A stricken Ross Harris jury sees crime-scene photos of toddler

BRUNSWICK — Jurors in the Justin Ross Harris murder trial got their first glimpse Wednesday of images none of them wanted to see.

At least two jurors on the six-man, six-woman panel refused to look at crime-scene photos showing the body of Cooper Harris, the 22-month-old boy who was left to die inside an SUV on a sweltering June day in 2014. The pictures showed the toddler’s body in a state of rigor mortis, his knees slightly bent, arms to his side, as his body lay on the asphalt of a parking lot in Cobb County. It was, witnesses said, as if he were still sitting in the car seat that his father had strapped him into some seven hours earlier.

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Justin Ross Harris, charged with murder in little boy’s death, also looked away as the prosecution projected images of his dead child onto a big screen in the courtroom. Sitting at the defense table in shirtsleeves and tie, Harris covered his eyes with his right hand and appeared to be wiping away tears.

Later Wednesday, with the trial on the verge of an extended recess because of Hurricane Matthew, the defense sought to end the proceedings altogether.

Harris lawyer Maddox Kilgore moved for a mistrial — denied by Superior Court Judge Mary Staley Clark — saying the testimony of Cobb County Officer Brett Gallimore contradicted the police report Gallimore filed on Cooper’s death.

“This witness … came out of the box with stuff that wasn’t in his report, totally and completely different,” Kilgore said. “And we have the right in defending Mr. Harris to bust him on it and show the jury exactly what was in his report.”

Kilgore pointed to new rules of evidence that allowed the defense to admit police reports into evidence.

Judge Staley Clark said she would revisit the matter Monday.

“This is not grounds for a mistrial,” said the judge, who has long been regarded as prosecution-friendly. “There’s a remedy for that called appellate review.”

Gallimore had testified that Harris’ grief after finding his son’s body appeared manufactured.

“I felt like he was acting hysterical. Not hysterical, but acting,” said the officer, one of the first responders at the Akers Mill Square parking lot, where Harris said he first discovered Cooper’s body was in his car.

Under cross-examination, Gallimore was pressed by Kilgore why, in his initial report, he never pointed out Harris’ alleged lack of authenticity.

“At the end of your report, you said when securing the scene Ross Harris was still extremely upset,” Kilgore said.

Questioned by prosecutor Chuck Boring, Gallimore testified he “never saw (Harris) cry once. I didn’t see any emotion whatsoever.”

The court heard from several witnesses who simply happened to be in the Akers Mill Square parking lot that day and saw Ross Harris and his dead son.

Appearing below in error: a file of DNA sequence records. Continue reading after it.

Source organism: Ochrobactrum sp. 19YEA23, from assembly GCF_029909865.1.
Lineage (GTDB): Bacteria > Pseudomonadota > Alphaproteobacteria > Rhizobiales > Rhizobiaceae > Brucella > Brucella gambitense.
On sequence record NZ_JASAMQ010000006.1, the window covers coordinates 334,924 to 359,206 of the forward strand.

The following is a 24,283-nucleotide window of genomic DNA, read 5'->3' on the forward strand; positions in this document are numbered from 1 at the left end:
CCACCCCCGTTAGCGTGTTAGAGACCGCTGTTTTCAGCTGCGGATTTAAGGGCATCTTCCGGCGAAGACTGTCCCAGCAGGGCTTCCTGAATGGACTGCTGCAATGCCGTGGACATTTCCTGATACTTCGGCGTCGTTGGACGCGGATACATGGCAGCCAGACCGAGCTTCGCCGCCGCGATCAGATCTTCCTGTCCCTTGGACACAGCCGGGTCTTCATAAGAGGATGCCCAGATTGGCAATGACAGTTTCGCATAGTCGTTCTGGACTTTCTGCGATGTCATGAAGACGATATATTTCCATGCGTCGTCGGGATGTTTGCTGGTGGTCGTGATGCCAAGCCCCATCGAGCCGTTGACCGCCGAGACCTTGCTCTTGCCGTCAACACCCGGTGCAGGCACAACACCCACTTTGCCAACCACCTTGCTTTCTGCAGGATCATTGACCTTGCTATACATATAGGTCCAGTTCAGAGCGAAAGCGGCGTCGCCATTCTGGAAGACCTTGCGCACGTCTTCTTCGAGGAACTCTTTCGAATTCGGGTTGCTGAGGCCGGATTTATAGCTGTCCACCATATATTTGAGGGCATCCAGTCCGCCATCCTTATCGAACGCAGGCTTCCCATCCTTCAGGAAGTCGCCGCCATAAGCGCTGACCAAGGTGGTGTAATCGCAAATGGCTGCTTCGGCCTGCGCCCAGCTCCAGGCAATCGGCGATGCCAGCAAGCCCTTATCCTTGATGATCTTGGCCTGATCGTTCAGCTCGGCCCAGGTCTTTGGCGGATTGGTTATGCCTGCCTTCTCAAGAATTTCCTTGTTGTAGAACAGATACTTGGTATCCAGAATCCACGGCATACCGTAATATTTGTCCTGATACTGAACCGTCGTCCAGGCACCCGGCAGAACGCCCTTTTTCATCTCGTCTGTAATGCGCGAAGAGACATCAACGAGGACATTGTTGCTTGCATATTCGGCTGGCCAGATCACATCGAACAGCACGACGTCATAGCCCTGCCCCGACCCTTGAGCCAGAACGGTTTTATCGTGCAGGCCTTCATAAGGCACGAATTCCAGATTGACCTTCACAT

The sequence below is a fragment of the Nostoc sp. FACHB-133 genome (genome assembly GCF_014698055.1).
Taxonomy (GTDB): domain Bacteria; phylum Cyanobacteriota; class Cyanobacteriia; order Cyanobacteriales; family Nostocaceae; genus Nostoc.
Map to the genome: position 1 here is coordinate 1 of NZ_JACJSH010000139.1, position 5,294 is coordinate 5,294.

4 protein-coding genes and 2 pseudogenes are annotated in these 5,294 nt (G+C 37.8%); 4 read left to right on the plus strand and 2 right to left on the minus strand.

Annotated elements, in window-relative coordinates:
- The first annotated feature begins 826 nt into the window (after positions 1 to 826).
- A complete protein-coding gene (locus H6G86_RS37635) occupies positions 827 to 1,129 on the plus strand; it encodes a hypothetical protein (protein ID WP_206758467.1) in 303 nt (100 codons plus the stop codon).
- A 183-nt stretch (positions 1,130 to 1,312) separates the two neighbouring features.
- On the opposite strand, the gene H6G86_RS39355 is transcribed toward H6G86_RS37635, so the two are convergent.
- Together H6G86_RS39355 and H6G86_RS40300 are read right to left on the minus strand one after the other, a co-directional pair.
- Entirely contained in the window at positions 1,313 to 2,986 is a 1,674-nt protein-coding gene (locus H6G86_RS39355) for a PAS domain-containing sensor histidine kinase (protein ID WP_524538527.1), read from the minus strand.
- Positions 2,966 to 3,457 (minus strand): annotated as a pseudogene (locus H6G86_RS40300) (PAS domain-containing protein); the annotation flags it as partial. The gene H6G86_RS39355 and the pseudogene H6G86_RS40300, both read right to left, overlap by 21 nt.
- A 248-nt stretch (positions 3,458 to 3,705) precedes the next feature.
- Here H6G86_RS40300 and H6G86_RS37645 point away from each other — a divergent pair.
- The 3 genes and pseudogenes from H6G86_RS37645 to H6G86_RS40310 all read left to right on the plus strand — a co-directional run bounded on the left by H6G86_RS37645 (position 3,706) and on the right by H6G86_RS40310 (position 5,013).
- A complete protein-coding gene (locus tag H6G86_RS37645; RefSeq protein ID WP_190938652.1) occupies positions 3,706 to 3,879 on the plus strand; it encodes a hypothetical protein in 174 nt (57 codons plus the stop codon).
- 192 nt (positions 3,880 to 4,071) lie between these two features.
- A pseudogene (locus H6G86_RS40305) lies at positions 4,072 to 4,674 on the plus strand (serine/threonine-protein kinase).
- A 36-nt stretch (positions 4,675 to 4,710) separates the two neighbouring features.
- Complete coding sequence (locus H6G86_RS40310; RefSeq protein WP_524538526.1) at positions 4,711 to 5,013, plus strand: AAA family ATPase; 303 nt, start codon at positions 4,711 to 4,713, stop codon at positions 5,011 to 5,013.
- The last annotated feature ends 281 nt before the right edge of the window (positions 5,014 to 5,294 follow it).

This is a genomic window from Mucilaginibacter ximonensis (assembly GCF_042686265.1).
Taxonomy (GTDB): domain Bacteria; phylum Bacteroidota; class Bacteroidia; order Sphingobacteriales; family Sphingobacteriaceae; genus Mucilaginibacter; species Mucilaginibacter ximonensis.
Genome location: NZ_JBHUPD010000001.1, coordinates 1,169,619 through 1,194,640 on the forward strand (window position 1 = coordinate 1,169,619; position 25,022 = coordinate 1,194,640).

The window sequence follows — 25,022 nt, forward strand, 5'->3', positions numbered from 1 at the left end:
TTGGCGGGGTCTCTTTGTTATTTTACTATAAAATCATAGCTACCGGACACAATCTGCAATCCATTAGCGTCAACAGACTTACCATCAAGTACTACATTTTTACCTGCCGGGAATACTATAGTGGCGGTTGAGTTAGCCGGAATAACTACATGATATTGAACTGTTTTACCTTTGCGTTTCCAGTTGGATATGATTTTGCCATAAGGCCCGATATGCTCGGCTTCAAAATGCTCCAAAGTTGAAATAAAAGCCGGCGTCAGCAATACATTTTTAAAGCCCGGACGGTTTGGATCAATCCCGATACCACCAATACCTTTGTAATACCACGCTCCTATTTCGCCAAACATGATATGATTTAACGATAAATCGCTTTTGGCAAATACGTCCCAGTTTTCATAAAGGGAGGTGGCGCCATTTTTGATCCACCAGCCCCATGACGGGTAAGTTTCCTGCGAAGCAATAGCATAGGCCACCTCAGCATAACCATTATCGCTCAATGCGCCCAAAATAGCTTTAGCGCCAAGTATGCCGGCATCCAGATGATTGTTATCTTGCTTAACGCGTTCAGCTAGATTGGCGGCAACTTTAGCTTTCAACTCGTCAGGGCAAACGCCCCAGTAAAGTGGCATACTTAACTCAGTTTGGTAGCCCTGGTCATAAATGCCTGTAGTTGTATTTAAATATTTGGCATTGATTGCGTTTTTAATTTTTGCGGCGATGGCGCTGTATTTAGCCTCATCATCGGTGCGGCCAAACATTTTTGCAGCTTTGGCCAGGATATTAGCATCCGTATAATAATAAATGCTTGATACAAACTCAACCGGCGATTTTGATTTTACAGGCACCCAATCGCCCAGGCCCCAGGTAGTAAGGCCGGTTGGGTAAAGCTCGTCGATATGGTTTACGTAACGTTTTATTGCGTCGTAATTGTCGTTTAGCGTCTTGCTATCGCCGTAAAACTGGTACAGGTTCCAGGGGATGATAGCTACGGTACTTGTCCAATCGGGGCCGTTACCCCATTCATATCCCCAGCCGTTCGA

The prosecution called Ashleigh Womack, who said she was parking at Akers Mill Square on her way to meet co-workers at a Mexican restaurant and heard screaming as she got of her car.

“I thought it’s kind of early for people to have too many tequila shots to be screaming that way,” she said.

She got out of the car and started walking toward the restaurant when a passerby told her what had happened.

“I said, ‘Oh my God, did anybody call 911?’ I ran up a slight hill and was trying to call 911 at the same time.”

When Womack arrived, she said, she saw a man in a red shirt with dark hair screaming and pacing back and forth.

“What have I done, what have I done, I’ve killed my son,” Womack quoted Harris as saying.

She described Cooper as appearing to be gray or blue, “an unnatural color.” The toddler’s hair was also slicked back from his forehead as if he were sweating, she said.

“He didn’t look good. … It’s not something you ever forget,” she said. “He didn’t look like he was alive

Womack said she found it odd that Harris wasn’t on the ground tending to his son.

Harris’ allegedly bizarre demeanor, which led to his arrest, is a key component of the prosecution’s case.

Witness Dale Hamilton said he watched Harris depart his vehicle “with a sense of urgency.”

“He was distraught. Everybody grieves in a different way,” Hamilton said. “It’s hard to say if it was believable or not.”

But Artiyka Eastland, who watched as Harris tended to his son in the parking lot, testified she found Harris’s actions to be “insincere.”

“He kept turning around to see what was going on,” she said. “The franticness, then being very calm.”

But under cross-examination by Kilgore, Eastland acknowledged initially telling Cobb police “nothing seemed suspicious” about Harris’ reaction.

Judge Staley Clark said Wednesday afternoon that the trial would recess at the end of the day and not reconvene until Monday, because of the approach of Hurricane Matthew. The storm is expected to strike the Georgia coast, including Brunswick, this weekend.

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